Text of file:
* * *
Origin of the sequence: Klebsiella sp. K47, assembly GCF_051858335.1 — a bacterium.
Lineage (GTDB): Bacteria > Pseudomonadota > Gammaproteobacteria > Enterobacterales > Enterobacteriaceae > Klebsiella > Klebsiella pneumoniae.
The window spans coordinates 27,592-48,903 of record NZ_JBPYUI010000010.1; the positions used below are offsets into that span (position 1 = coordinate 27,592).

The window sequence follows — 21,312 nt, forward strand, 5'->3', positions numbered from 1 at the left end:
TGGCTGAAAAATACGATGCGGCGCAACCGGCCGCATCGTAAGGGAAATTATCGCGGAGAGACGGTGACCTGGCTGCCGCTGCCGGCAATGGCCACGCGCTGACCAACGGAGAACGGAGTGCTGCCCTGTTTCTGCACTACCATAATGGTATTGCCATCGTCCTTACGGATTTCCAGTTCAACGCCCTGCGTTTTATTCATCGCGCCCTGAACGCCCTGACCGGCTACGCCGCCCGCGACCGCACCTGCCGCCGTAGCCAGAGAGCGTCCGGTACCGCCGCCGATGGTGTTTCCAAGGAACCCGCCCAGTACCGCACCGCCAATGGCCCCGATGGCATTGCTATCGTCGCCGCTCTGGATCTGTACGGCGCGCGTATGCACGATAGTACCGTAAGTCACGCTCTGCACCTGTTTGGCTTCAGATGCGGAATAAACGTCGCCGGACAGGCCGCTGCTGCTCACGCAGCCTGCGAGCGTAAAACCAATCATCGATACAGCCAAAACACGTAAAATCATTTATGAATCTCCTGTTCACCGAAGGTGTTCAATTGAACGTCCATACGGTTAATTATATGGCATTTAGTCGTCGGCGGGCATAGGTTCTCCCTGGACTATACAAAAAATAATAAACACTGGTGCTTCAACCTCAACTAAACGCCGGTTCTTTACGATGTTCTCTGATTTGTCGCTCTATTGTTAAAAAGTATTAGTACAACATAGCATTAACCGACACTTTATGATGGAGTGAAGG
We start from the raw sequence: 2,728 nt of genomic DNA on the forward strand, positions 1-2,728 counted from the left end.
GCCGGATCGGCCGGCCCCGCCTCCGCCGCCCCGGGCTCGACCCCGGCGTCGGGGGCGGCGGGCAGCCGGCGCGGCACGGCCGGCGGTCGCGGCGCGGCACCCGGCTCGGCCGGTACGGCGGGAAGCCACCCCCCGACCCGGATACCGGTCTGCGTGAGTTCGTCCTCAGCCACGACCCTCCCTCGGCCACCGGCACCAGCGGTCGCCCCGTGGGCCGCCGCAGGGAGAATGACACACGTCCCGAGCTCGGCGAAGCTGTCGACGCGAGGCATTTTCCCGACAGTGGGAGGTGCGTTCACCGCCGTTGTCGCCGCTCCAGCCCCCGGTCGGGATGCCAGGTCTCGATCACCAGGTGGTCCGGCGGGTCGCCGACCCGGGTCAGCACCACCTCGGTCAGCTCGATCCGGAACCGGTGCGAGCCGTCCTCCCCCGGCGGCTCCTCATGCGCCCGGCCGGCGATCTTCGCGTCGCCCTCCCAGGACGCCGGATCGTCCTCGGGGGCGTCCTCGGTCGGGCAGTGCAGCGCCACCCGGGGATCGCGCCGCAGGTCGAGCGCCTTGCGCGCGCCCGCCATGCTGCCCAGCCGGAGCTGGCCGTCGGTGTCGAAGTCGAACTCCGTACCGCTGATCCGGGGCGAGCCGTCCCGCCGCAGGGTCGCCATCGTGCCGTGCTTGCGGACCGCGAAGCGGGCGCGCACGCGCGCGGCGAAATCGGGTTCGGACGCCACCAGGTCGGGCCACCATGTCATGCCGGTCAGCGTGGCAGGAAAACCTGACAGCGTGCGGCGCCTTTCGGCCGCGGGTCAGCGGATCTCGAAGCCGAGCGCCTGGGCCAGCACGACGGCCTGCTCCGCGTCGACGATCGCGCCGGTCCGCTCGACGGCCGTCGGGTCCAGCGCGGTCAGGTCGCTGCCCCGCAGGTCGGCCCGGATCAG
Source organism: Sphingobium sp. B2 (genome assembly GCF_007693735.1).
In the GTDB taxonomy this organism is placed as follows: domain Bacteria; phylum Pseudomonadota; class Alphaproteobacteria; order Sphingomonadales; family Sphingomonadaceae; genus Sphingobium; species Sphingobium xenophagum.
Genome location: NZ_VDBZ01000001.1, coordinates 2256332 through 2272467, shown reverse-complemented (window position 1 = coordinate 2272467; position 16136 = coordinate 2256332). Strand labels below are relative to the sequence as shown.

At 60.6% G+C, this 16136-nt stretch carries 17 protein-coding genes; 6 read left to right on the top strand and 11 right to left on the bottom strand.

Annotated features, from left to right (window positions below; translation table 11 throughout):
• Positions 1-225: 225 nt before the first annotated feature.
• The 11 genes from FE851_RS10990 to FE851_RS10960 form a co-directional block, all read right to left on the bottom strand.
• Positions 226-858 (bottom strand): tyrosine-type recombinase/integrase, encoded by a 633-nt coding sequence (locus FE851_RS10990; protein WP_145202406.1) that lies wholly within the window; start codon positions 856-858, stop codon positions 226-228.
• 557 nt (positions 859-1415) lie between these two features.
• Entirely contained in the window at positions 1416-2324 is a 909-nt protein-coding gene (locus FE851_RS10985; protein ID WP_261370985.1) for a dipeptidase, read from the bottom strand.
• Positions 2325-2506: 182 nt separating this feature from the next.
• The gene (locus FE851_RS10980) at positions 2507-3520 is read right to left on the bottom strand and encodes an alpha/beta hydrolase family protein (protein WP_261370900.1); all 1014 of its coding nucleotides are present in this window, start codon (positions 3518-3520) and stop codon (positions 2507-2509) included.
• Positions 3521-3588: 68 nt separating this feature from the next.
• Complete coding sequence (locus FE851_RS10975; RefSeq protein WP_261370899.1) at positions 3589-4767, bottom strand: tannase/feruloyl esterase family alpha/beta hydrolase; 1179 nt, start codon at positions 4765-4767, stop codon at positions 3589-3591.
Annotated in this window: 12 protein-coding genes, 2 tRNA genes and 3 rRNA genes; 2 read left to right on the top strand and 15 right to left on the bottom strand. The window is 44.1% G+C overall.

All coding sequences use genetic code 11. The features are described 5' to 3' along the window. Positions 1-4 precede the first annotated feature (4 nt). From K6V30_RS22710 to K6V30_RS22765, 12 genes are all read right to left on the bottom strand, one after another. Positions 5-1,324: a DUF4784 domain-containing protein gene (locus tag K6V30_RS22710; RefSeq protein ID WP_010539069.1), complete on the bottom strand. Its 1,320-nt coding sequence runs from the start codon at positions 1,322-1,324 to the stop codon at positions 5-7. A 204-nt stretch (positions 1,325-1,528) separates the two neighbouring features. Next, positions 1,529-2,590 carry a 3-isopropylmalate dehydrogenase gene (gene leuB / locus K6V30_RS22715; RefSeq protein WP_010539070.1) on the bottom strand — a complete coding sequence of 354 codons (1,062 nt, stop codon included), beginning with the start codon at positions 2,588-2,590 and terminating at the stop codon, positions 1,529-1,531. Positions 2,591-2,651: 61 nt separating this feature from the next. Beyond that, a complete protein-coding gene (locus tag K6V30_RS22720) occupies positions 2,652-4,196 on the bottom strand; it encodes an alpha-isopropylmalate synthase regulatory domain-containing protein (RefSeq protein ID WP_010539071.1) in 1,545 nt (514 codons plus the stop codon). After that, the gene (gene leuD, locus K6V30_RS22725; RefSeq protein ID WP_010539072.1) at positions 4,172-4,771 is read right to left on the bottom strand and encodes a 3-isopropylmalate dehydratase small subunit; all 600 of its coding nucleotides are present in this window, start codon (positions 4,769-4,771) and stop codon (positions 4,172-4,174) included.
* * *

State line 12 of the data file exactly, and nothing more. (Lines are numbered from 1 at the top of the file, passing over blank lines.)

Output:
Annotated features, from left to right (window positions below; translation table 11 throughout):